Table C.1

Aeration Technologies Used for Removing Radon from Water

Common Name

Other Name

Packed tower aeration (PTA)

Diffused bubble aeration

Spray aeration

Tray aeration

Slat-tray aeration

Jet aeration

Venturi or ejector aeration

Shallow-tray aeration

Sieve tray aeration

Cross-current packed-tower aeration

Cascade aeration

Pressure aeration

Aeration in hydrophor degasification

although more difficult and expensive to produce, provide a greater surface area per unit volume over which mass transfer can occur. In the most common systems, the water passes through a series of tanks (0.5–6 m deep), simulating a plug-flow reactor. The radon-contaminated air leaves the water when the bubbles reach the surface and is vented out of the unit. Diffused aeration systems cannot match the surface area available for radon transfer from water to air in PTA, but they can be easily retrofitted into basins and made as compact package units to treat small to medium flows. Shallow-tray (20–30 cm deep) aeration is a variant of this technology in which a thin layer of water passes across a series of plates perforated with holes. Air coming up through the holes causes the water to froth, and mass transfer occurs.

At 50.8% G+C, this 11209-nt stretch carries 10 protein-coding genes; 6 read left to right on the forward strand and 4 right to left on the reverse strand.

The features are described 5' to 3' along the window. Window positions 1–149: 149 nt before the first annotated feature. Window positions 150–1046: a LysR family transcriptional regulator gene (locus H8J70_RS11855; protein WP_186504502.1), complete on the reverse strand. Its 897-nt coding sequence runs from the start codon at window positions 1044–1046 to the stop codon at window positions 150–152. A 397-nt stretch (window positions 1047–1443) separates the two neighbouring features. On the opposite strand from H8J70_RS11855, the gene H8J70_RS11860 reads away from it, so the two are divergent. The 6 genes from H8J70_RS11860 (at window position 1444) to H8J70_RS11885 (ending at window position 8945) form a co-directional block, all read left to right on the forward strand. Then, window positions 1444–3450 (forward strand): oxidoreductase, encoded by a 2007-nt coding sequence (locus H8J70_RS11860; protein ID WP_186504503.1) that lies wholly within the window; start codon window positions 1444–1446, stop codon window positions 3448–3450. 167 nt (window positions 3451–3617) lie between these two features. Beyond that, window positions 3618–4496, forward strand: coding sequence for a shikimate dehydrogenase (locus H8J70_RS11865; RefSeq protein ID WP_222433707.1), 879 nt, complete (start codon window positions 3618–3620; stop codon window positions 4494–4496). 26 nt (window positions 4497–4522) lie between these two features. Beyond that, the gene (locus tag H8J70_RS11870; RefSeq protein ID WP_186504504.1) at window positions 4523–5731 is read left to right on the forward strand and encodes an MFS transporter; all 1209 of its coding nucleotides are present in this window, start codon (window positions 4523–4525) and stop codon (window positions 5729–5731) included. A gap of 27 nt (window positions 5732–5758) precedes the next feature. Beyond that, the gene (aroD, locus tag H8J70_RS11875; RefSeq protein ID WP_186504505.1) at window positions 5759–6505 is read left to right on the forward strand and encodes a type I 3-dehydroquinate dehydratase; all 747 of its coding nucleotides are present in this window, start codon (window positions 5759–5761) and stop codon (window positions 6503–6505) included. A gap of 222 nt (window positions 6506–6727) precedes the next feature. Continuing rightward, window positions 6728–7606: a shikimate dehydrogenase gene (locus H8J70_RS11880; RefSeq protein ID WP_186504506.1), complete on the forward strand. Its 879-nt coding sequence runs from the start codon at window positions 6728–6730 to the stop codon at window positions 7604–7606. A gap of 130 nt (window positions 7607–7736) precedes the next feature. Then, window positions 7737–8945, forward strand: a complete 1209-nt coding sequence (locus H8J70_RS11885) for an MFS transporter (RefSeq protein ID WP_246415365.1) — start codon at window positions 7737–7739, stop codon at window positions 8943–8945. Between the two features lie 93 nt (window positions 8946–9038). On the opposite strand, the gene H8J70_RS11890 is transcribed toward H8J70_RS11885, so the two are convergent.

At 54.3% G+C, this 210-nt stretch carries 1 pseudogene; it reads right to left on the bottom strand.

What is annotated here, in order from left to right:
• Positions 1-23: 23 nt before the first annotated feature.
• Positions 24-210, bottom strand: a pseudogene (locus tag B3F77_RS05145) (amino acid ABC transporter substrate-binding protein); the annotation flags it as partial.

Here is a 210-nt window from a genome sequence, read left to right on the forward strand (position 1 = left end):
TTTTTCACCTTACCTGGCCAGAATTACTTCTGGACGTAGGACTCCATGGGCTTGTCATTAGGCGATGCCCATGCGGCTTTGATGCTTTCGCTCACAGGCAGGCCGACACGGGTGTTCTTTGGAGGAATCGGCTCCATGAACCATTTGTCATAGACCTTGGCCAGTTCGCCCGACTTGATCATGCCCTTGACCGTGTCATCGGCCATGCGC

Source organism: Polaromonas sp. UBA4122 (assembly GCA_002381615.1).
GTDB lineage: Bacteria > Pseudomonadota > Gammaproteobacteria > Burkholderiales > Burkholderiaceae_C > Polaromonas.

Spray Aeration

In spray aeration, water is formed into droplets (with a high ratio of surface area to volume) when it is forced through a nozzle. The droplets are sprayed upward, downward, or at an inclined angle into a large volume of air that is often flowing in a countercurrent direction. The simplicity of spray-aeration systems means that they can easily be retrofitted onto the inlet of an existing atmospheric storage tank to enhance radon removal from water. Their radon-removal efficiency is mainly a function of the size of the water droplets and the ratio of air to water (A:W ratio).

Tray Aeration

Tray-aeration systems are similar to countercurrent PTA except that the tower contains a series of slats (for example, made of redwood) or trays with perforated bottoms (for example, made of wire mesh). In some cases, a solid medium (such as, stone, ceramic spheres) is placed in the trays to promote transfer of radon to the air (Drago 1998). Water entering the top of the aerator is

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